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Quiet Hurricane Season Keeps Insurance Losses ‘In Line’

Wed Dec 1st, 2010 on     Insurance Claims,    

The world’s second-largest reinsurance company announced this week that natural catastrophe losses rose from $22.7 billion in 2009 to $31 billion in the first 11 months of 2010. Man-made disasters — notably British Petroleum’s Deepwater Horizon oil rig explosion and the ensuing oil spill — have spurred about $5 billion in claims. Florida residents will not be surprised to hear that hurricane losses this year have been relatively low, resulting in a less egregious increase in insurance losses than initially expected.

Where the Money Goes: Off-shore Reinsurance, Part 4

Fri Nov 12th, 2010 on     Homeowners Insurance,    

A Florida newspaper’s report about the reinsurance market pointed out the enormous profits made by the off-shore companies — profits that could be, but aren’t, reinvested in the state. It doesn’t look as if the trend among Florida insurance companies of relying so heavily on these reinsurers is on the downswing, either. And, apart from the companies’ lack of commitment to the state and her residents, there’s something distasteful about the way reinsurers root for catastrophes.

Where the Money Goes: Off-shore Reinsurance, Part 3

Wed Nov 10th, 2010 on     Homeowners Insurance,    

We’re not quite done with our discussion of the reinsurance market in Florida. A recent news report brought to light the facts and the issues associated with reinsurance arrangements Florida insurance companies have taken on since the 2005 hurricane season. Homeowner insurance premiums have increased, but the money insurance companies rake in isn’t staying in the state. It’s going to off-shore investors, who run shell companies here while they track hurricanes from afar.

Where the Money Goes: Off-shore Reinsurance, Part 2

Fri Nov 5th, 2010 on     Homeowners Insurance,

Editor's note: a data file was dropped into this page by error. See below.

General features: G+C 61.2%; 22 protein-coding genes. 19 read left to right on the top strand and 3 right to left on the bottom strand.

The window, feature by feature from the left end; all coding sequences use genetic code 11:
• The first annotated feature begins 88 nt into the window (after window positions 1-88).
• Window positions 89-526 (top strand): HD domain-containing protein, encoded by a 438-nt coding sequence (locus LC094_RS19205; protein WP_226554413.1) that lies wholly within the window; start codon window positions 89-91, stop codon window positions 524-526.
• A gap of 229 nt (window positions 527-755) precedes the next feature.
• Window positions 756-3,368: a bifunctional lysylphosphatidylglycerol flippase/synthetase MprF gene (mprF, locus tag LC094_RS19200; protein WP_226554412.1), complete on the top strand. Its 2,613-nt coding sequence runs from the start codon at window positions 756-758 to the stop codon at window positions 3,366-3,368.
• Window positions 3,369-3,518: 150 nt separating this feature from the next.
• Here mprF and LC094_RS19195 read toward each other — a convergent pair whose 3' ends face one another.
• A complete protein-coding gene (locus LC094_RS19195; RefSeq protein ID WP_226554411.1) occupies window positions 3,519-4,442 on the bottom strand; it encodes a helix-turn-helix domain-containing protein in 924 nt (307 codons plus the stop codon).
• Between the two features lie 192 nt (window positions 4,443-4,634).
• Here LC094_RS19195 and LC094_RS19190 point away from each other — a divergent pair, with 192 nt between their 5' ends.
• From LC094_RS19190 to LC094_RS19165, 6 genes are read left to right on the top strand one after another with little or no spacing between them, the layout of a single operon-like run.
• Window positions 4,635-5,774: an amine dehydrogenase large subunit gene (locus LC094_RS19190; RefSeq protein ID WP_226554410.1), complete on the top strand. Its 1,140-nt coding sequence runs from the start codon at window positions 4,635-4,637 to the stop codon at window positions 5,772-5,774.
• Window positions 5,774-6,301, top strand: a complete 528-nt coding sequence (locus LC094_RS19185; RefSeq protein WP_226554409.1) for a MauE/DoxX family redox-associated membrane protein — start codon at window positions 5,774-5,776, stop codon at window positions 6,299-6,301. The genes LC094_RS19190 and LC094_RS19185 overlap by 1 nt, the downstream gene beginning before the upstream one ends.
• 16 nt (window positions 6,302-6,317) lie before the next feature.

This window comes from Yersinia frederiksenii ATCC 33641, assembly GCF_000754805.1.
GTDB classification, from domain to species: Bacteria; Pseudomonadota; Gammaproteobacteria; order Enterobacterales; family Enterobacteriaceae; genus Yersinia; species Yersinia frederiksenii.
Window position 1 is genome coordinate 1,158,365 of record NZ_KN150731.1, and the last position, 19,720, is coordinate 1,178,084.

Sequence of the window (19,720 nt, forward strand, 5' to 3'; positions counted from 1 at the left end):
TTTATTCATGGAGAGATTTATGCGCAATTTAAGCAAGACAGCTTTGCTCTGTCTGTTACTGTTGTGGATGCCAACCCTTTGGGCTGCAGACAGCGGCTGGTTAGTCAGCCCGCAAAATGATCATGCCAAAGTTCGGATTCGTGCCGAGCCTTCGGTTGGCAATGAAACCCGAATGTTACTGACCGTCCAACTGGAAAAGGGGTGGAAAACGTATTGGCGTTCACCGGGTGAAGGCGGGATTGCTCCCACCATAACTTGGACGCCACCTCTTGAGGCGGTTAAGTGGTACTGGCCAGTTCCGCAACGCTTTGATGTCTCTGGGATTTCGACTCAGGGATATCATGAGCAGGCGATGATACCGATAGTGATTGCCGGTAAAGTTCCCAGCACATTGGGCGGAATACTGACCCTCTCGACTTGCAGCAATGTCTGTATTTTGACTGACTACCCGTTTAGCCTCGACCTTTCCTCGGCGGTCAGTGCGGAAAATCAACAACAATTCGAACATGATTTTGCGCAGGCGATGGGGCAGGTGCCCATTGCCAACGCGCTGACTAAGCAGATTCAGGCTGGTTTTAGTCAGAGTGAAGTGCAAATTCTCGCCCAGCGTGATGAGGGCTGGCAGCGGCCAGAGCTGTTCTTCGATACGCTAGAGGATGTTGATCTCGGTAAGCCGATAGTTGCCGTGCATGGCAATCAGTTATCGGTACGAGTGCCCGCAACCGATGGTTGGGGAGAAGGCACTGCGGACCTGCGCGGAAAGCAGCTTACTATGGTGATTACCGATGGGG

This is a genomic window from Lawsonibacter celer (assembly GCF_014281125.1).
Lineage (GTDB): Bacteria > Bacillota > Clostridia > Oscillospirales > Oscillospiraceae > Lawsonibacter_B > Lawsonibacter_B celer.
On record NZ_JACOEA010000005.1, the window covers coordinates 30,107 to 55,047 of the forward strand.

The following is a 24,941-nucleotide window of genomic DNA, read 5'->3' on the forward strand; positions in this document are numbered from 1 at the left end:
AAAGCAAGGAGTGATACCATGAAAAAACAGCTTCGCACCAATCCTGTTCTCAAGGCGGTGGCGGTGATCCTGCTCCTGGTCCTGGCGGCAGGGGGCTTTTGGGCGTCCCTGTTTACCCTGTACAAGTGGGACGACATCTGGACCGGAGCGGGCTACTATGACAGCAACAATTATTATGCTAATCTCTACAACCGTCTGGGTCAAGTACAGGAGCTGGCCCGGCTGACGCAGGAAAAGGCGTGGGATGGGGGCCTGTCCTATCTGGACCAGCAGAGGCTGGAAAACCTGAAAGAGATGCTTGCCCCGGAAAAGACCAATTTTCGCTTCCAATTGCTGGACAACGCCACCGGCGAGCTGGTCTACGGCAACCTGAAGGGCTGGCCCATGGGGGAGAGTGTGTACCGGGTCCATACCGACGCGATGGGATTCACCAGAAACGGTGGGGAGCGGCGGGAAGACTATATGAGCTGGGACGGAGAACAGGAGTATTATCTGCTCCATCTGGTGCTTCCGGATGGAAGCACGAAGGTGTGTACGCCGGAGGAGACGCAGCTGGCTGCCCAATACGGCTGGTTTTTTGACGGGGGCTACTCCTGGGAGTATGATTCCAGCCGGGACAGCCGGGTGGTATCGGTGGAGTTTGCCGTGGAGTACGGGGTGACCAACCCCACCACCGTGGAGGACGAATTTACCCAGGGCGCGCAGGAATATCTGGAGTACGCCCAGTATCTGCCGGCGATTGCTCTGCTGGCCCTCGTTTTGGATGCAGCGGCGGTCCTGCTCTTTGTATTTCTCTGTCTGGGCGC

In our last post, we talked about Florida’s homeowner insurance market and a newspaper investigation into the industry’s growing reliance on off-shore reinsurance companies. The issue is a sensitive one for Floridians, given the multiple rate hikes over the past few years. The news report links the shift from “traditional” insurance companies to Hurricane Katrina.

Where the Money Goes: Florida’s Stake in Off-shore Reinsurance Cos.

Wed Nov 3rd, 2010 on     Homeowners Insurance,    

Florida residents know all too well that homeowners insurance premiums have gone up over the past few years. According to quarterly premium reports, the average Florida homeowner’s rate has jumped 72 percent since 2003. Regulators have approved rates approaching $8,000 on a $100,000 Palm Beach home. In the Florida Keys, the same home would cost $13,000 a year to insure.

Insurer Denies Claims for Damage Caused by Fire Engine

Thu Oct 28th, 2010 on     Insurance Claims,    

When a fire engine plowed through his yard this past August, a homeowner in Spring Hill, Fla. figured he’d hear from the fire rescue district’s insurance company. What surprised him was how rude and arrogant the adjusters were; what he absolutely didn’t expect was that the insurance company would deny the claim, saying the district was under no legal obligation to pay because the damage was not the result of the driver’s negligence.

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